What is "reasonable" when, in the bitterly contested, no–limit poker games we call custody trials, one party produces a long train of mental health experts—psychiatrists, psychologists, social workers—each testifying that "significant personality disorders" make the other party unfit to act as the custodial parent? What is "reasonable" when the experts for the other side virtually replicate that exact same testimony ... only now, amazingly enough, the diagnoses fit the first party?

Every judge knows the likelihood that expert testimony will favor the party who hired the "expert" exceeds all mathematical probability. So my position in such cases is to ask the court to disregard all the expert testimony.

That almost never works. Instead, I get the standard judicial bilge: "The evidence is deemed admissible; the weight of said evidence will be determined by the finder of fact."

I reasonably expect that some experts will, charitably speaking, not be blessed with a lot of expertise. I reasonably expect some experts to be outright whores. That doesn't mean all (or even most) experts fit such a description. I know experts whose findings are not only remarkably insightful, but also would not vary no matter who paid them ... or how much.

So my next application is for the appointment of an independent expert. An expert to be selected by me, in my capacity as the child's lawyer, the cost to be paid for by the parties, apportioned based on their ability to do so.

That application is routinely opposed by both parties ... and routinely granted.

So while I have a "reasonable doubt" about much expert testimony, it is a doubt that can be resolved in many observable ways. It isn't the doubt; it's the reasonableness of that doubt which makes all the difference. To mean anything at all, reasonableness must vary on a case–by–case basis, and must never be driven by any faith–based belief system.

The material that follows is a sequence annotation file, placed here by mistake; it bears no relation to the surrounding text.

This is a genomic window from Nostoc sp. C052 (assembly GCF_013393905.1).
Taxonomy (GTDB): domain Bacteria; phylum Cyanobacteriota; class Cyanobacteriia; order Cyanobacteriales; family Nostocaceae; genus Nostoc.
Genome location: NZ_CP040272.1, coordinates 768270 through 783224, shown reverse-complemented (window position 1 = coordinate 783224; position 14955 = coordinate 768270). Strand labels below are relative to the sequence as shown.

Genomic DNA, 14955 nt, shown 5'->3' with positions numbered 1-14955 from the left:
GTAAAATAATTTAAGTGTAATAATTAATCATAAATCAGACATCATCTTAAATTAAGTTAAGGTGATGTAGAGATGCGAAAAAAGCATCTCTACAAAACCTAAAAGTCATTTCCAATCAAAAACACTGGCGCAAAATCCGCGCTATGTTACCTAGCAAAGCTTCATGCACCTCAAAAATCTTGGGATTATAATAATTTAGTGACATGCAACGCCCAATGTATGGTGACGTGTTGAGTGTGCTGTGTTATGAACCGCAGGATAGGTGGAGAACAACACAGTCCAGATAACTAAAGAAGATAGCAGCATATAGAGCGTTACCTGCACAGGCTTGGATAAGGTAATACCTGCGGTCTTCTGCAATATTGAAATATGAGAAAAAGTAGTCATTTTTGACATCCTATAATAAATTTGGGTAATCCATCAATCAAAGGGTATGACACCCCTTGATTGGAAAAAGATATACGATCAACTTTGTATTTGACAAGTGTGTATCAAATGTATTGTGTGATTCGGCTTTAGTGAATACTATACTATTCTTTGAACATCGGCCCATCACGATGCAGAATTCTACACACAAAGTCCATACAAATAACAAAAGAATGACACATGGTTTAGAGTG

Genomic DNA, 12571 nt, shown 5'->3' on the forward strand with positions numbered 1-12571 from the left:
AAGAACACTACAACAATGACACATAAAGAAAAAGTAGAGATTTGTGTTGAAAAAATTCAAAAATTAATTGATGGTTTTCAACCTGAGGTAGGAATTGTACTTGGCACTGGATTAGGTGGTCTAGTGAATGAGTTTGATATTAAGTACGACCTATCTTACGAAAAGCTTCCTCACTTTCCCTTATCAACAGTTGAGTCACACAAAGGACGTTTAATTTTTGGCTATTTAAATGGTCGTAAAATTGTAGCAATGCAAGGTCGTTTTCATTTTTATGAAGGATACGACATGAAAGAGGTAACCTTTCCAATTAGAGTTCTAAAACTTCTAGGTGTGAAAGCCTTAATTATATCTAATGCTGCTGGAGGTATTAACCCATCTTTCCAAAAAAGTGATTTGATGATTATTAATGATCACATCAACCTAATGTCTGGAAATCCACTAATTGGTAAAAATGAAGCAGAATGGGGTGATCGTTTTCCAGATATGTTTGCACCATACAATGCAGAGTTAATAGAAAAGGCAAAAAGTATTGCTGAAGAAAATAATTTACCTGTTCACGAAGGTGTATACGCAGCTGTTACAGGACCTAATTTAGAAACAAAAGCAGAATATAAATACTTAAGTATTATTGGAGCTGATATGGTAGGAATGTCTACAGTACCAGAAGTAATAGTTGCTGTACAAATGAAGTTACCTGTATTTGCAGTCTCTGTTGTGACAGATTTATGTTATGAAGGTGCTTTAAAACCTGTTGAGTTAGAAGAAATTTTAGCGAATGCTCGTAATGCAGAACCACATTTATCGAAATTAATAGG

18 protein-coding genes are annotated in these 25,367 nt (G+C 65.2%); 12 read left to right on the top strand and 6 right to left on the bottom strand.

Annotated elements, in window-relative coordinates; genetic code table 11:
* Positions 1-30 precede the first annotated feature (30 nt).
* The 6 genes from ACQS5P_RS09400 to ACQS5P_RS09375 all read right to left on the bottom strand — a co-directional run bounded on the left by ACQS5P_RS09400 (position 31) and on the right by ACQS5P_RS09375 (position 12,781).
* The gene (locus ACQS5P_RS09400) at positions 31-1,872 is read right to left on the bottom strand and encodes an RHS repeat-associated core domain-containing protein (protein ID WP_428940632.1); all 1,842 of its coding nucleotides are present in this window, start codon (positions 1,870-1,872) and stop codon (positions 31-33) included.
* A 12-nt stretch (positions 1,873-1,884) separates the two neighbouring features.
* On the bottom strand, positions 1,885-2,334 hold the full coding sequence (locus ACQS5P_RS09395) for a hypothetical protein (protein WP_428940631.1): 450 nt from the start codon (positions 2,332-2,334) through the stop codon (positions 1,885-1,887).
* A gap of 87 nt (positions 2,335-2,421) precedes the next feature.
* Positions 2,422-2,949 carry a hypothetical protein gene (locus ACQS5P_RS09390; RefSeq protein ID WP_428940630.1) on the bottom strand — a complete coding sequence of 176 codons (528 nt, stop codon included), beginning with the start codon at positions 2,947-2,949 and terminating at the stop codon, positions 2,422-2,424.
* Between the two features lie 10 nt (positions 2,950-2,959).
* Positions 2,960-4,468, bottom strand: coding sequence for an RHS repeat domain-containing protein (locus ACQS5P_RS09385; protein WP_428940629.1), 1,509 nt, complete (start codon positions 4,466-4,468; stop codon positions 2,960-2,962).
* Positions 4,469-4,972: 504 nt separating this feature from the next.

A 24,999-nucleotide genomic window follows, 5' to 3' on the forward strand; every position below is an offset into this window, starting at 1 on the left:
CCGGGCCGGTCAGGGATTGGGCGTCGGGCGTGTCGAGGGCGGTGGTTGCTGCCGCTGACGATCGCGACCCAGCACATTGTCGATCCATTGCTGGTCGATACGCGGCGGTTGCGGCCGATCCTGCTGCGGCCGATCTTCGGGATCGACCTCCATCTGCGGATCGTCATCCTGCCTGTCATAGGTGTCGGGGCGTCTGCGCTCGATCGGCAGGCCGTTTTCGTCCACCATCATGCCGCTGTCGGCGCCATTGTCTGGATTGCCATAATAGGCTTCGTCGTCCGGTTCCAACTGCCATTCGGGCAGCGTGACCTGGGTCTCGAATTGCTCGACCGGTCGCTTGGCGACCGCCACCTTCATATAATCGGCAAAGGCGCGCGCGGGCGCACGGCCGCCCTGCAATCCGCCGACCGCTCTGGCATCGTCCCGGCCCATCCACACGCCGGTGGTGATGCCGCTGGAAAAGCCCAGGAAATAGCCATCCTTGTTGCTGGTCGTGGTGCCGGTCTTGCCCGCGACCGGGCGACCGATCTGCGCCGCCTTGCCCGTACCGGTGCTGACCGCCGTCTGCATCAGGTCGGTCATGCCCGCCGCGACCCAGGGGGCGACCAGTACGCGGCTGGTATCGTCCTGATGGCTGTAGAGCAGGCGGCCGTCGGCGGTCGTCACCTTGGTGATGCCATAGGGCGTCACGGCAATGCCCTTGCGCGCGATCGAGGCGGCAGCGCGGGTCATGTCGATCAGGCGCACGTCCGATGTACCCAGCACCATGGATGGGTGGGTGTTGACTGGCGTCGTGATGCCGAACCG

Many could wax philosophical about the deeper meanings of "reasonable doubt." I suspect law professors might differ from trial lawyers on the subject. I'm sure there are even people who actually believe judges are apolitical, that District Attorneys treat all defendants equally, without regard to the name-recognition factor of either defendant or alleged victim. Perhaps some even believe that defense attorneys only take cases when they are personally convinced of their client's innocence.

I can be sure because I know that there are people who believe the earth is flat, that evolution never happened, and that most children abused in this country are victimized by strangers who jump out of vans wearing ski masks. I can be sure because I know people who believe "no child ever lies about being sexually abused." I can be sure because I know people who believe that incest is "consensual." And every one of them can easily find groups of like–minded individuals, solicit funds, and hire lobbyists.

And I am certain beyond any doubt that all those I just described would base their decision as jurors not on the proof presented at trial, but on their own personal belief systems. In such cases, the trial is over as soon as the jury is seated.

As a lawyer who represents children in cases where maltreatment by a parent is the issue, "reasonable doubt" is all about what is "reasonable" to whoever gets to make the final decision in a given case, be it a jury or a judge.

But we all have a stake in the outcome of trials. All trials. So the most reasonable of all doubts is the doubt that judges and juries will not allow their personal belief systems to cloud and even corrupt their decisions.

So long as "reasonable doubt" varies with the interpretation of each individual judge or juror, I have a reasonable doubt that our criminal justice system can deliver on its promise to find the truth.

Every such broken promise is another crack in the foundation of justice. About that, I have no doubt.

© 2011 Andrew Vachss. All rights reserved.